Am Fam Physician. 2005;71(3):574-577
Capsaicin, which is derived from chili peppers, causes vasodilation, itching, and burning when applied to the skin. These actions are attributed to binding with nociceptors, which causes a period of enhanced sensitivity followed by a refractory period of reduced sensitivity. Repeated application leads to desensitization and, thus, relief of some forms of chronic pain. Although systemic adverse effects are rare, local irritation, burning, and erythema are common. Mason and colleagues studied the efficacy of topical capsaicin in relieving chronic neuropathic and musculoskeletal pain.
They searched electronic databases of publications and clinical trials to identify randomized studies of adults treated with capsaicin three to four times daily for a minimum of three weeks for chronic musculoskeletal pain and a minimum of six weeks for neuropathic pain. Each trial was assessed independently for quality and validity by two reviewers, and disputes were settled by consensus. Clinical success was defined as a 50 percent decrease in pain. The numbers of patients who improved, reported adverse events, and withdrew because of adverse events also were counted.
From 38 papers identified, 16 met criteria for inclusion in the meta-analysis. The 1,556 patients had moderate to severe pain (11 trials) or were unresponsive to or intolerant of conventional analgesia (five trials). Three trials prohibited concomitant therapy. Based on three trials involving 368 patients, capsaicin was significantly better than placebo in reducing musculoskeletal pain. The relative benefit was 1.5, and the number needed to treat was eight. Topical capsaicin also significantly improved neuropathic pain at four and eight weeks, with relative benefits of 1.4 compared with placebo and a number needed to treat of 5.5 to 6.5. Overall, about one third of patients reported local adverse reactions. Thirteen percent of capsaicin patients and 3 percent of those treated with placebo withdrew because of adverse events.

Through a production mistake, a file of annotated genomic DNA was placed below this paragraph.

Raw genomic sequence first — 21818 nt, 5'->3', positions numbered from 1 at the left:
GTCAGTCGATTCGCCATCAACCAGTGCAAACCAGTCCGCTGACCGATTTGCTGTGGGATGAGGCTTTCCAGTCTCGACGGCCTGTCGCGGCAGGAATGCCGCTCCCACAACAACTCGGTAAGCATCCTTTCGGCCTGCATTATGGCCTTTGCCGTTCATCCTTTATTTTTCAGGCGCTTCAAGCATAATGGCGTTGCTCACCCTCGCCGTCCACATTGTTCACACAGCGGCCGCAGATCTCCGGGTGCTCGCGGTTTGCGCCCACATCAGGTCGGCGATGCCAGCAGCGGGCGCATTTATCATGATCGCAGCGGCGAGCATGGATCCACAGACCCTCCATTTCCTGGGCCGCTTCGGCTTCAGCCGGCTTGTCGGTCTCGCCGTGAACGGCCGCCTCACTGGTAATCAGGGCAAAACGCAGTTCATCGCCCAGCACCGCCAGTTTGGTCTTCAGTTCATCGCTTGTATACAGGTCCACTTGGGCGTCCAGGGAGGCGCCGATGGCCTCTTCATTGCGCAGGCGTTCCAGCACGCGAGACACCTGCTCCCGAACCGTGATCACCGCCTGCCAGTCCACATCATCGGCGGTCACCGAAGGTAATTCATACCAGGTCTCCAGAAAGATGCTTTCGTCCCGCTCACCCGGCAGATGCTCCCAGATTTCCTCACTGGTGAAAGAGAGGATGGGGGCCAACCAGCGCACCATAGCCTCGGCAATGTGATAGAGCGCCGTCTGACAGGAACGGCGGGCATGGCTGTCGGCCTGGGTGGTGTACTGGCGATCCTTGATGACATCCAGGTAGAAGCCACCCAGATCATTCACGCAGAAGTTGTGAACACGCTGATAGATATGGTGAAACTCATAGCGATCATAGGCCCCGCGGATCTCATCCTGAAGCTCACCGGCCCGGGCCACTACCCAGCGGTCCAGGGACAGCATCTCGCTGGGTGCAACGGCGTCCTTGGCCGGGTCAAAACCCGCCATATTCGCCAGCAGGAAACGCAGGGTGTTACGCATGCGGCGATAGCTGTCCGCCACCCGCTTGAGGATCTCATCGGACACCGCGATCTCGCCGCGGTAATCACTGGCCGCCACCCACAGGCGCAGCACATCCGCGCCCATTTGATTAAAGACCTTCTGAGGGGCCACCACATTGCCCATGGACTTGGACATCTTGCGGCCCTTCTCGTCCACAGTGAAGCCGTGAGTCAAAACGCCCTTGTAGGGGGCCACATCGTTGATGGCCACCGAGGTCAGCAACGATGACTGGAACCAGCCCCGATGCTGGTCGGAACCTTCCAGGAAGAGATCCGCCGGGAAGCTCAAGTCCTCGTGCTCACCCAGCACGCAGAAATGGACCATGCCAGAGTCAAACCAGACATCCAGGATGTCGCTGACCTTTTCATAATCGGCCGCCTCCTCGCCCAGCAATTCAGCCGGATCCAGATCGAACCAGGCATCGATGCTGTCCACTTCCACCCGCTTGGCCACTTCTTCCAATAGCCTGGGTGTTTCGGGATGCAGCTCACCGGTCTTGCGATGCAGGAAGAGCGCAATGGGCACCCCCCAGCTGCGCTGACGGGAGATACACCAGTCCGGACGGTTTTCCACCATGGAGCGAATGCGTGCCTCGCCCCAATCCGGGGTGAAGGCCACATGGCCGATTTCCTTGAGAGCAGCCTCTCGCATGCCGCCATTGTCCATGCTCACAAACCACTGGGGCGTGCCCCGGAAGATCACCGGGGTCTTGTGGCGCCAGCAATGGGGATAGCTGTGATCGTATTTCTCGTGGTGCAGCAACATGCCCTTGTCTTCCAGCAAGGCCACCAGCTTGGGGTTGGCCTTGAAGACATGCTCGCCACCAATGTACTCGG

The authors conclude that topical capsaicin is superior to placebo in relieving chronic neuropathic and musculoskeletal pain. Local adverse reactions were common but seldom serious. However, local irritation could have led some patients to recognize active treatment and may have caused biased results. Although topical capsaicin has moderate to poor efficacy, it may be particularly useful (alone or in conjunction with other modalities) in patients whose pain has not been controlled successfully with conventional therapy.
editor's note: Another article1 in the same issue reviews evidence for efficacy of counterirritants (rubefacients) containing salicylate and nicotinate esters in relieving acute or chronic pain. It concludes that although small studies found rubefacients to be effective, larger and better quality studies did not confirm benefit. These two articles bring family physicians to a familiar conclusion—that benefit has as much to do with the selection and preparation of the patient as with the characteristics of the treatment. The studies seem to indicate that capsaicin could have a useful role as an adjunctive therapy for patients with chronic pain who are prepared to accept local irritation. —a.d.w.